Michael ODwyer, University College Hospital Galway Jacob Rowe, Fund for Medical Research Development of Infrastructure and Health Services, Rambam Medical Center, Haifa Alexander Levitzki, The Hebrew University of Jerusalem Nurit Livnah, Peptor LTD, Rehovot Gina Zini, Catholic University of Sacred Heart, Rome Michele Baccarani, University of Bologna Giuseppe Saglio, Universit degli Studi di Torino Sergio Amadori, Universit degli Studi di Roma Tor Vergara Roberto Fo, University "La Sapienza" of Rome Tiziano Barbui, Ospedali Riuniti Di Bergamo Federico Caligaris-Cappio, Universit Vita-Salute San Raffaele, Milan Carlo Bernasconi, Fondazione Collegio Ghislieri, Pavia Giovanni Barosi, IRCCS Policlinico San Matteo, Pavia Francesco Frassoni, Azienda Ospedaliera Ospedale San Martino, Genova Cristina Mecucci, University of Perugia Mariano Rocchi, Universit degli Studi di Bari Paolo Bernasconi, Universit degli Studi di Pavia Fabrizio Pane, CEINGE Biotecnologie avanzate SCARL, Napoli Giuseppe Basso, Universit degli studi di Padova Sergio Ferrari, University of Modena and Reggio Emilia, Modena Anna Locasciulli, Azienda Ospedaliera San Camillo Forlanini, Roma Claudio Viscoli, University of Genova Jacques van Dongen, Erasmus University Medical Center, Rotterdam Theo De Witte, Stichting Katholieke Universiteit, University Medical Centre Nijmegen G. J. Ossenkoppele, VU Academic Medical Center, Amsterdam A.W. Dekker, University Medical Center, Utrecht Marinus Van Oers, Academisch Ziekenhuis bij de Universiteit van Amsterdam Roelof Willemze, Leiden University Medical Center Andrzej Hellmann, Medical University of Gdansk Aleksander Skotnicki, Jagiellonian University, Medical College, Krakow Jerzy Holowiecki, Medical University of Silesia, Katowice Jan Walewski, The Maria Sklodowska-Curie Memorial Cancer Center, Warsaw Tadeusz Robak, Uniwersytet Medyczny w Lodzi, Lodz Wieslaw Wiktor Jedrzejczak, Medical University of Warsaw Nicolae-Dan Colita, Fundeni Clinical Institute, Bucharest Valery Savchenko, National Research Center for Hematology, Moscow Emili Montserrat, University of Barcelona Juan Luis Steegmann, Hospital Universitario de la Princesa, Madrid Miguel Sanz, Fundacin Hospital Universitario "La Fe", Valencia Jorge Sierra, Hospital de Sant Pau, Barcelona Jos Maria Ribera, Hospital Universitari Germans Trias i Pujol, Badalona Alberto Orfao, Universidad de Salamanca Jess M. Hernndez, Fundacin de Investigacin del Cncer de la Universidad de Salamanca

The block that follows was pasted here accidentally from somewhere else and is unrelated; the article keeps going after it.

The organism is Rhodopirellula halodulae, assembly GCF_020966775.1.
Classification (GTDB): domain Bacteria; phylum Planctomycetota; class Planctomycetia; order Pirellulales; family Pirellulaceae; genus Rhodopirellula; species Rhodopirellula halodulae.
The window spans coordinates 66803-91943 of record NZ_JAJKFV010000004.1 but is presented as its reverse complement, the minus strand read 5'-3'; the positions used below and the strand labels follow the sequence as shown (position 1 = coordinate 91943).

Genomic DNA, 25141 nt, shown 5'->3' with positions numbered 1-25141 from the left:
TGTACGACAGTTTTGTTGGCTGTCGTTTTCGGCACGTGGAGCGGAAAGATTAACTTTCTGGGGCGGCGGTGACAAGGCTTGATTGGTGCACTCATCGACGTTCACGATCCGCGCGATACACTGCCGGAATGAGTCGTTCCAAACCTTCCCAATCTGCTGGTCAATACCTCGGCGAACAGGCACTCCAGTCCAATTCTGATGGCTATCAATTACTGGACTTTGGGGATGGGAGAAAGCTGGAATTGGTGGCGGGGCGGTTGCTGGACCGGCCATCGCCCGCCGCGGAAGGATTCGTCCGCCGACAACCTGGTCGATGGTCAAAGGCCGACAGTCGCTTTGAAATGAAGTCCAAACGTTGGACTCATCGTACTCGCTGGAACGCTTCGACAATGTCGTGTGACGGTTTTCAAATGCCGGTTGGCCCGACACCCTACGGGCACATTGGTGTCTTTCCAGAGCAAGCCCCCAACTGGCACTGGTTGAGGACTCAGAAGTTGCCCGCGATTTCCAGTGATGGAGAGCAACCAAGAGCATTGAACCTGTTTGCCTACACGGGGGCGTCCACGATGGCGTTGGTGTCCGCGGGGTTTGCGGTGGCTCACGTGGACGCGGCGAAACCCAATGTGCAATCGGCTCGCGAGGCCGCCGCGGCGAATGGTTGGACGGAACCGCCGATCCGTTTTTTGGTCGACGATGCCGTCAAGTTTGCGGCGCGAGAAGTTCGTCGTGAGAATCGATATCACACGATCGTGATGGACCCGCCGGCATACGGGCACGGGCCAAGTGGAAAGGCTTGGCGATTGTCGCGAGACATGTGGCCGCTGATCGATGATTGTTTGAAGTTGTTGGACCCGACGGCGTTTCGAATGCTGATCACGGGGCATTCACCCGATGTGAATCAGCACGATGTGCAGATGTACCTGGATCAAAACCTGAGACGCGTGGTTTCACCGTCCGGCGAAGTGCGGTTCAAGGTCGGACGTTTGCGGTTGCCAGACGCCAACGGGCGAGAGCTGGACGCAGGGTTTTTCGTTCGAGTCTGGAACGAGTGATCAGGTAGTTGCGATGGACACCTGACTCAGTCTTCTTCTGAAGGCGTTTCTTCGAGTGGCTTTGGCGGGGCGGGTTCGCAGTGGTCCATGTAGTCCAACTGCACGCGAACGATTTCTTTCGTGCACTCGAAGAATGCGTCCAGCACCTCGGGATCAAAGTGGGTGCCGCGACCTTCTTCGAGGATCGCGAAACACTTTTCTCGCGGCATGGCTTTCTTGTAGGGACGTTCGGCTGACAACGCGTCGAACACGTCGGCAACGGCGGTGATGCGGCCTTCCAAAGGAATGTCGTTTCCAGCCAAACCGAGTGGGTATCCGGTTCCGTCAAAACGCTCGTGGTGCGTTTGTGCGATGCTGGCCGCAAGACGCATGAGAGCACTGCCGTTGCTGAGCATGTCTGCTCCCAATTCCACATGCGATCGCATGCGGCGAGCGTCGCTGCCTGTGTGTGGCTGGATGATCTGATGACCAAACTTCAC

Italy

Netherlands

Poland

Romania Russia Spain

Sweden

Switzerland Turkey United Kingdom

Bengt Simonsson, University Hospital Uppsala Per Ljungman, Karolinska Institutet, Stockholm Bertil Hohansson, Lunds Universitet Mats Brune, Gteborg University Alois Gratwohl, University Hospitals, Basel Andreas Tobler, University of Bern Martine Jotterand, Centre Hospitalier Universitaire Vaudois, Lausanne Ibrahim Haznedaroglu, Ankara University Stephen OBrien, University of Newcastle upon Tyne Alan Burnett, University of Wales College of Medicine, Cardiff Estella Matutes, Institute of Cancer Research, London David Oscier, Royal Bournemouth Hospital John Goldman, Imperial College of Science, Medicine and Technology, London David Bowen, University of Dundee Ghulam Jeelani Mufti, King's College London Debra Mia Lillington, Queen Mary & Westfield College, London Nicholas Cross, University of Southampton John Reilly, The University of Sheffield Khalid Tobal, Central Manchester and Manchester Children's University Hospitals Rolf Apweiler, European Molecular Biology Laboratory, EBI, Cambridge Katherine Ward, University College London